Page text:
Brian Lara played at a time when private T20 leagues hadn’t proliferated and the West Indian dominance was a recent memory. Today, large paycheques and the prospect of a comparably easy workload are threatening to lure away aspirants from Test cricket, and the batting legend hopes there isn’t “too much damage” done in further reducing the strength of the West Indian Test team.
Lara feels the onus is on Cricket West Indies to ensure the Test team remains strong.
“Cricket is a unique unifying force [in the Caribbean], but it still has its problems to keep us unified in terms of getting the infrastructure needed,” Lara remarked at an interaction with the media here on Saturday.
“I’m hoping that the present West Indies president, Jimmy Adams, Director of Cricket, [and other] cricket officials for the West Indies, [are] going to come up with a plan to ensure that the West Indies remain strong or get strong again in Test cricket,” he said.
He added: “A youngster may want to do different things, but if you have a structure in place, letting them know the guidelines, I believe you can have the effect of what the Baggy Greens has in Australia and what the English and Indian cricket teams have. They have the most exciting T20 league. But yet they are very excited about Test cricket. They're very excited about all versions of the game. And we need to get that love back for Test cricket.”
The initiative of the International Cricket Council to introduce a Test Championship is a lifeline for the format, admitted Lara, but there would be many hiccups. Ultimately, only the enthusiasm of the young players would sustain it in the long run, Lara felt.
“I feel Test cricket will be given a good little lifeline with the introduction of a Test league. I don't think that they have it right yet in terms of the ICC; in terms of how they are distributing the points. This is the first time; they have to sort of clean things up as they see little things that may go wrong.
"A big series like the Ashes between England and Australia is always going to remain; it is nice to see Afghanistan given Test status. But you hope and pray that young cricketers are the ones to drive it. Give it the respect that it deserves,” he said.
Lara accepted Test cricket would be adversely impacted by T20.
“The game has evolved and it happened at the end of my career where T20 came around, and I'm very thankful that I got an opportunity to concentrate on the longer version of the game. Just remember, I grew up in the 1970s when every parent wanted his sons to play for the West Indies. Yes, it will take away from Test cricket. Do I want it to? No. But this is the way how it goes.“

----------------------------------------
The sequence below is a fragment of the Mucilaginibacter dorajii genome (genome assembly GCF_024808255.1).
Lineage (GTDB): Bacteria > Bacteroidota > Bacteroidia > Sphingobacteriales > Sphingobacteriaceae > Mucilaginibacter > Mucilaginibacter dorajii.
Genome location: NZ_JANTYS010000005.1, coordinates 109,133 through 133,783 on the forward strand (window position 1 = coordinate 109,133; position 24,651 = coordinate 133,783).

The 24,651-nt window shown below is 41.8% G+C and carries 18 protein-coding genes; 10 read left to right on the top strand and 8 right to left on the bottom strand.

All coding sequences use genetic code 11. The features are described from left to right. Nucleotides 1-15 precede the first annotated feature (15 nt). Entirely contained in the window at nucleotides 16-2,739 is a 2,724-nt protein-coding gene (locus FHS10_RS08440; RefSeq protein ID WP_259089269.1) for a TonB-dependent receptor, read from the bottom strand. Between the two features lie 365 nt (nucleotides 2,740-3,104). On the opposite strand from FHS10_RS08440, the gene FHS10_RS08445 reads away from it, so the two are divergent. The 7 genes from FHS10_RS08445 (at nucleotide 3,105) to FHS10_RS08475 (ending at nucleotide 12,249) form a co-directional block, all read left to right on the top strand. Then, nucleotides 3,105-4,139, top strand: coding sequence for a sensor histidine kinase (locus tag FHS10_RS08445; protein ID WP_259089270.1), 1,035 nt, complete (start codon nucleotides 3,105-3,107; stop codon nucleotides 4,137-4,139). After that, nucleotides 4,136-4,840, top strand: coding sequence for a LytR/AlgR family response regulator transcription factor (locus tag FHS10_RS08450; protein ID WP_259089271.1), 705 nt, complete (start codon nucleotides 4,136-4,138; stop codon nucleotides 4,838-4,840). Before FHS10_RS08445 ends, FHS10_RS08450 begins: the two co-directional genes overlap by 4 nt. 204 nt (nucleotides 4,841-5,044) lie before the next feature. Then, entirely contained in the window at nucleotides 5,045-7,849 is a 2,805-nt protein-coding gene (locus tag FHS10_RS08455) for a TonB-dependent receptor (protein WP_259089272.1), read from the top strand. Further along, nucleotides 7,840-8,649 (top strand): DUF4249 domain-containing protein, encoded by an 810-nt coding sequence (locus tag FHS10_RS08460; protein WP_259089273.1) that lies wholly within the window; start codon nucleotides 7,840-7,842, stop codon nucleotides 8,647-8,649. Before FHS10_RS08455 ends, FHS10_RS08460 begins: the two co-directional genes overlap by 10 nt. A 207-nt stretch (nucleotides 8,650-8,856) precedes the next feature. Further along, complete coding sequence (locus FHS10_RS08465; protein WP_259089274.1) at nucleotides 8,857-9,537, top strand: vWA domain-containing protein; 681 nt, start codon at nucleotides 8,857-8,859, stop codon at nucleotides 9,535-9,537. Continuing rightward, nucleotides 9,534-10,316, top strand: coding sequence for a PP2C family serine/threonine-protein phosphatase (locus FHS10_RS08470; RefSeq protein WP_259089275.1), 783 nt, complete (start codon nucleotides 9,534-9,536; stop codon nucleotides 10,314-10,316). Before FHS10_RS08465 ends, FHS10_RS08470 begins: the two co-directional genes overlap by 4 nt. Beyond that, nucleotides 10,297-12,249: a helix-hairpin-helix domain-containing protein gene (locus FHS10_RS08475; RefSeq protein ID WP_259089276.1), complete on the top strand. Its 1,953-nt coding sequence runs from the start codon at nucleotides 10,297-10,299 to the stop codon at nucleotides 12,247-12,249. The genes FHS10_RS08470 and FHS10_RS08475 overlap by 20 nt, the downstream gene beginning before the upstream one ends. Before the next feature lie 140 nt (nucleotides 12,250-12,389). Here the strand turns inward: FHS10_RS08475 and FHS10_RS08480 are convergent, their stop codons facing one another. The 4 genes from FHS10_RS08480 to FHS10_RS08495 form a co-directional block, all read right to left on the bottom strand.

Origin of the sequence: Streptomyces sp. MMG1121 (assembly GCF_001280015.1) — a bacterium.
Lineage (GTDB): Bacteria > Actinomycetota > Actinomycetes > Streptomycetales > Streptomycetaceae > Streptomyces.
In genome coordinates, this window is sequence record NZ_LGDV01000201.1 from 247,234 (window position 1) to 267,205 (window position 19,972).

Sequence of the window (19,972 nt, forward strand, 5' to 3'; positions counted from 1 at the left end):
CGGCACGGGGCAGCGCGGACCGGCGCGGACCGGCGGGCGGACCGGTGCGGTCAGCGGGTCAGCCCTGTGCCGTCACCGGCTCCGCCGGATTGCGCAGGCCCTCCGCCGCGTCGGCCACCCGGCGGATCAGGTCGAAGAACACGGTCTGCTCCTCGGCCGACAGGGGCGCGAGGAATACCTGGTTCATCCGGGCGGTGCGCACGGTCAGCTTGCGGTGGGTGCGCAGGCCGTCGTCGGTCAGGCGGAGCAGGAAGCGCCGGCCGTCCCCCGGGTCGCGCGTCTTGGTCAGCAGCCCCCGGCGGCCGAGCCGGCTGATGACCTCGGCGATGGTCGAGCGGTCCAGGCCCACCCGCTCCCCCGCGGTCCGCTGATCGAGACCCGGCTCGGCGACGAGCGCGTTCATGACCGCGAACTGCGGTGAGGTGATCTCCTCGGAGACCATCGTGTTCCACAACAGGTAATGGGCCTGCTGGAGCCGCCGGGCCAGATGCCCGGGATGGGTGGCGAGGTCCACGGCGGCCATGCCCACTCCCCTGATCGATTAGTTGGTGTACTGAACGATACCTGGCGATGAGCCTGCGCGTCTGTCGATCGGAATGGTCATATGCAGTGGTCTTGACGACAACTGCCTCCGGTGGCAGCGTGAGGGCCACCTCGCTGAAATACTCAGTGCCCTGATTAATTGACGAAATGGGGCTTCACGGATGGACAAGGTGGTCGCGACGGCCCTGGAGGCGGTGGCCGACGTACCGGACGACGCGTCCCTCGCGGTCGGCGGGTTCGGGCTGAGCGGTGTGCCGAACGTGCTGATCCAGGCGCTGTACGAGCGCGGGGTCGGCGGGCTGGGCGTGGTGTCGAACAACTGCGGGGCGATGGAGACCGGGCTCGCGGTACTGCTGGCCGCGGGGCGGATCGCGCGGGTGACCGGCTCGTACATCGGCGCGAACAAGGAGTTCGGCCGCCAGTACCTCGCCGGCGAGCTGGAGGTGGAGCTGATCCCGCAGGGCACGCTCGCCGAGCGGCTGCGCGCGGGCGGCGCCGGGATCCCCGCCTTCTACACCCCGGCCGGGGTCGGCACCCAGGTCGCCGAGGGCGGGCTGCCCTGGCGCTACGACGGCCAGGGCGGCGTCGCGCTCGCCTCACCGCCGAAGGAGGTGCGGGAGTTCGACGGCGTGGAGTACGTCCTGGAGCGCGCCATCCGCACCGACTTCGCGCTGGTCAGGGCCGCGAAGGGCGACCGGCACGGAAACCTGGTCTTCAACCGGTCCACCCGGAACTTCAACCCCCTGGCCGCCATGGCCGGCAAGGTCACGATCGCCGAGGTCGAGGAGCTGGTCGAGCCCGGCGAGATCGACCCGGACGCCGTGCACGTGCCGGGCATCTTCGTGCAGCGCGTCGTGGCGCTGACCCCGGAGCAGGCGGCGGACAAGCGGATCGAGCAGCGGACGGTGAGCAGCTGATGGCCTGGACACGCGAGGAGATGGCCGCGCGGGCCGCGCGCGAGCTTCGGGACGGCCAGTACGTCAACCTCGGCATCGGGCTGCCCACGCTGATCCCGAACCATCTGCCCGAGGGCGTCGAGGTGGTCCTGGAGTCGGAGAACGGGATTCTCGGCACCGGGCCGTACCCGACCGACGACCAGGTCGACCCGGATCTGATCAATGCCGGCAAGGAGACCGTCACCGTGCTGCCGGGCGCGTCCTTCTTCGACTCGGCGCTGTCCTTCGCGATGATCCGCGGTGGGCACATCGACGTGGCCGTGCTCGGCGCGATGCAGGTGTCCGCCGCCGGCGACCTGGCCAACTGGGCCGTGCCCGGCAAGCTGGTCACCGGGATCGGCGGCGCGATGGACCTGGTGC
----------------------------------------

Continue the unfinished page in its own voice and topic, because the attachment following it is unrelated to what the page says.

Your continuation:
The legendary left-hander also felt cricket is forced to adapt itself to the changes in viewer's experience.
"People want a sport that they can go on an afternoon and watch with their kids. It's not going to take five days. I'm not talking badly about Test cricket but that's what the present crop wants. You've got to give them what they want because we all entertainers. But people come in through the turnstiles and people sponsoring - we are entertainers and that's where the game is going,” he said.
Among such entertainers are players like David Warner, who recently scored an unbeaten 345 against Pakistan in a Test in Adelaide. Lara felt Warner looked “destined” to break his own record for the highest individual score of 400.
“I had a chat with him. After the game I met him on the golf course. And he said, it's not just me, it's a team decision. And he would have loved to have had the opportunity to go for it. In hindsight, with Australia winning with a day to spare, with me being in Adelaide was a bit lovely (sic)," he said.
Lara felt that attacking batsmen such as Virat Kohli and Rohit Sharma have the ability to break his highest individual Test score of 400.
"I think with a guy like Virat Kohli (could), with the way he scores, Rohit Sharma, also a player on his day or a day and a half could definitely break the record. The game has to keep improving; the game has to always remain exciting. And sitting down as a 50-year-old with two records is not that exciting. I could tell you that,” Lara said.